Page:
Meet the 2023 Class of HRC Youth Ambassadors

by HRC Staff

The Human Rights Campaign Foundation’s Youth Well-Being Program is pleased to announce the 2023 class of HRC Youth Ambassadors: Billy, Ray, Mya, Kei, Katie, Rehman, Kiki, Eris, Hildie, and Adrian.

As Youth Ambassadors, these LGBTQ+ advocates will represent the HRC Foundation, adding their voices and experiences to raise awareness about the most pressing concerns facing LGBTQ+ youth and our programs that promote well-being for LGBTQ+ youth, including All Children - All Families, Welcoming Schools and the Youth Well-Being Program, as well as our tenth annual Time to THRIVE Conference.

Six members of the cohort will begin their first year as Youth Ambassadors: Billy, Ray, Rehman, Kiki, Eris, and Hildie, while Mya, Katie, Adrian, Kei and were named Youth Ambassadors in 2022.

We would like to thank Ve'ondre, Jalen, Alise, Ash, and Lucy/Luke for their service as Youth Ambassadors in the previous cohort.

Meet the Ambassadors

Billy (he/they)

Washington State, Pacific Northwest

Billy is a 16 year old advocate from Washington state. Their passion for advocacy centers around their dream of a world where inclusive sex education is accessible to everyone. When he’s not educating others about reproductive justice he can be found exploring his hobbies; including alternative fashion and roller derby.

Ray (he/they)


Ray is a 17-year old transgender activist from Kentucky. He became involved in activism when the recent wave of anti-trans legislation passed through his state. He realized that he couldn’t just sit back while his rights to school, therapy and medical care were being attacked, so he drove himself to Kentucky’s Capitol building every day after school during the legislative session and spoke with legislators and other activists in an effort to prevent the bill’s passing. He took a lead role in organizing a Queer Youth Visibility rally in late March, as well as being interviewed by local and national news sources to share his story and experiences. He recently published a piece of his own, on the impact of community on queer youth, in the magazine Scalawag, and plans to continue writing and sharing his story.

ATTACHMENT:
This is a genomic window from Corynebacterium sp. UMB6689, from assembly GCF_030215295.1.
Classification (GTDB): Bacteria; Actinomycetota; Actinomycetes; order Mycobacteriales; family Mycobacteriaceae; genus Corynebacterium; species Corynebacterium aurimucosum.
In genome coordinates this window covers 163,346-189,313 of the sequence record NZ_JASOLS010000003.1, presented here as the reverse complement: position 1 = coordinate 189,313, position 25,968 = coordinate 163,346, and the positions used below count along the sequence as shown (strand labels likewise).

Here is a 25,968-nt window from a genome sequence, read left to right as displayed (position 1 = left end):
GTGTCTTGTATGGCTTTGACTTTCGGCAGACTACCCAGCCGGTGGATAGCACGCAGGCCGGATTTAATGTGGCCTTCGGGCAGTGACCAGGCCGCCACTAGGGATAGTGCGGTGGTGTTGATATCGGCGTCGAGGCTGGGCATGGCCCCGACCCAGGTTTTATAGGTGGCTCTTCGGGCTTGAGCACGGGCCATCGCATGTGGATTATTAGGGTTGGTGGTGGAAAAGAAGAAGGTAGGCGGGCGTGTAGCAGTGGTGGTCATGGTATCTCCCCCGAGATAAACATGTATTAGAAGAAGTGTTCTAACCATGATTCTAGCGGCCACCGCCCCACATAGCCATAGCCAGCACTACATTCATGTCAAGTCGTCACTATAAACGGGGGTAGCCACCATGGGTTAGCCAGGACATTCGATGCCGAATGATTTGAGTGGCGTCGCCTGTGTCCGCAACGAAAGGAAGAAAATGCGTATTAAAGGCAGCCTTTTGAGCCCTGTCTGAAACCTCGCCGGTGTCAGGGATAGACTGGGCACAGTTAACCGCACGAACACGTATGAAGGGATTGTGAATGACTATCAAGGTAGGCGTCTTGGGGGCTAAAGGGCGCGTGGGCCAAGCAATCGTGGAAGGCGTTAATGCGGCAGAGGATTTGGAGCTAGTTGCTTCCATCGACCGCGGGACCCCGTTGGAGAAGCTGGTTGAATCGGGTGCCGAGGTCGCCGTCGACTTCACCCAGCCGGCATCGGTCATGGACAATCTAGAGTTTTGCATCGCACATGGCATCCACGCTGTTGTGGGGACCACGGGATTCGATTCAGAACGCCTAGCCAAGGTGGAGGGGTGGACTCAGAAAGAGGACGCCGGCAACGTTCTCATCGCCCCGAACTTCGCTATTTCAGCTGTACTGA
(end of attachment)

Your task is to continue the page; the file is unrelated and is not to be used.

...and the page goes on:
Mya (they/them)


Mya is a 17-year-old biracial non-binary artist from Arizona. Currently in high school, Mya is pursuing art in various forms and is focused on character design. Raised in a close-knit home by their mother and father, their parents are loving and accepting of Mya’s whole personhood. Both encourage Mya to explore the world on their terms, ensuring that their home will always be a safe space. With their support, Mya joined the Arizona organization One-N-Ten in the hopes of finding others with whom they share common interests. In late 2020, Mya was selected to join the One-N-Ten Youth Advisory Council, where they now work to make transformative change within the organization and the LGBTQIA+ community. Their hard work was profiled at the One-N-Ten “Fresh Brunch” fundraising event in the spring of 2021. They continue to raise awareness of LGBTQ+ BIPOC discrimination as they strongly believe in amplifying the voices of those often silenced while using art and storytelling to spread love, awareness and representation.